The expression of specific genes is partially dictated by the way the DNA is packed into chromatin. It is a tightly packed combination of DNA and proteins known as histones. HDAC3 is a chromatin-modifying enzyme that regulates gene expression, chromatin structure, and genome instability and it has previously been shown to associate with the oncoproteins that drive leukemia and lymphoma.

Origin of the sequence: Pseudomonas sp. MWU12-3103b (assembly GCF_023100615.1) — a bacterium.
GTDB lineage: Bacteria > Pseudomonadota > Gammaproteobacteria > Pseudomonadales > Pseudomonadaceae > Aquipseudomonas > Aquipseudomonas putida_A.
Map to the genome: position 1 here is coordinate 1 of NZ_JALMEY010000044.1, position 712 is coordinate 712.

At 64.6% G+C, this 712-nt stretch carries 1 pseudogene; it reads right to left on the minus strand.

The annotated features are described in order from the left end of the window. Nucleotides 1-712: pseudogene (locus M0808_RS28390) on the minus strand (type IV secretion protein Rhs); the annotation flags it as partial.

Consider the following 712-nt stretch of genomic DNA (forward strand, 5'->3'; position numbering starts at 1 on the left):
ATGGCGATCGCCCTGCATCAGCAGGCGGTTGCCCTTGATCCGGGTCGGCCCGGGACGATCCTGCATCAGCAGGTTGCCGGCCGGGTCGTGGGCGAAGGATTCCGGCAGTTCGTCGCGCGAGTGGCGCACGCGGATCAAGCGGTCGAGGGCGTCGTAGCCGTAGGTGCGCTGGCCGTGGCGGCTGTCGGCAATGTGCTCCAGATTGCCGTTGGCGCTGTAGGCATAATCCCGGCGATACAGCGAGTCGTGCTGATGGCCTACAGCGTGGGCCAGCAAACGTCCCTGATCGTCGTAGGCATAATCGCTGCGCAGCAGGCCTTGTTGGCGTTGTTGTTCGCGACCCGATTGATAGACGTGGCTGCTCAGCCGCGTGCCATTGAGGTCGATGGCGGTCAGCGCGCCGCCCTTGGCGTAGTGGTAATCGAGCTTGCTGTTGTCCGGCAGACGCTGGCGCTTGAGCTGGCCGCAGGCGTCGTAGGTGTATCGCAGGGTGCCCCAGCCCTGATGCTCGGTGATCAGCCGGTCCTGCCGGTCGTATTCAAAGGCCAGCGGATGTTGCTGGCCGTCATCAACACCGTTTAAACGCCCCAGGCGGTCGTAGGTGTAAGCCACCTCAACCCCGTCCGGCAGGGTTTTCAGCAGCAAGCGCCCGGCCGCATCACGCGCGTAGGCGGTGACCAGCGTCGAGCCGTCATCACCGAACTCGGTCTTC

In this issue of the Journal of Clinical Investigation, Scott Hiebert and colleagues at Vanderbilt University examined the role of HDAC3 in the development of blood cells (hematopoiesis) by disrupting its expression in mice. Loss of Hdac3 nearly eliminated all blood immune cells and caused mild anemia. Hiebert and colleagues observed that, in the absence of Hdac3, stem and progenitor cells, which give rise to blood cells, failed to grow normally. These studies identify a role for HDAC3 in stem cell functions and possibly bone marrow failure syndromes, in which the bone marrow fails to produce blood cells.
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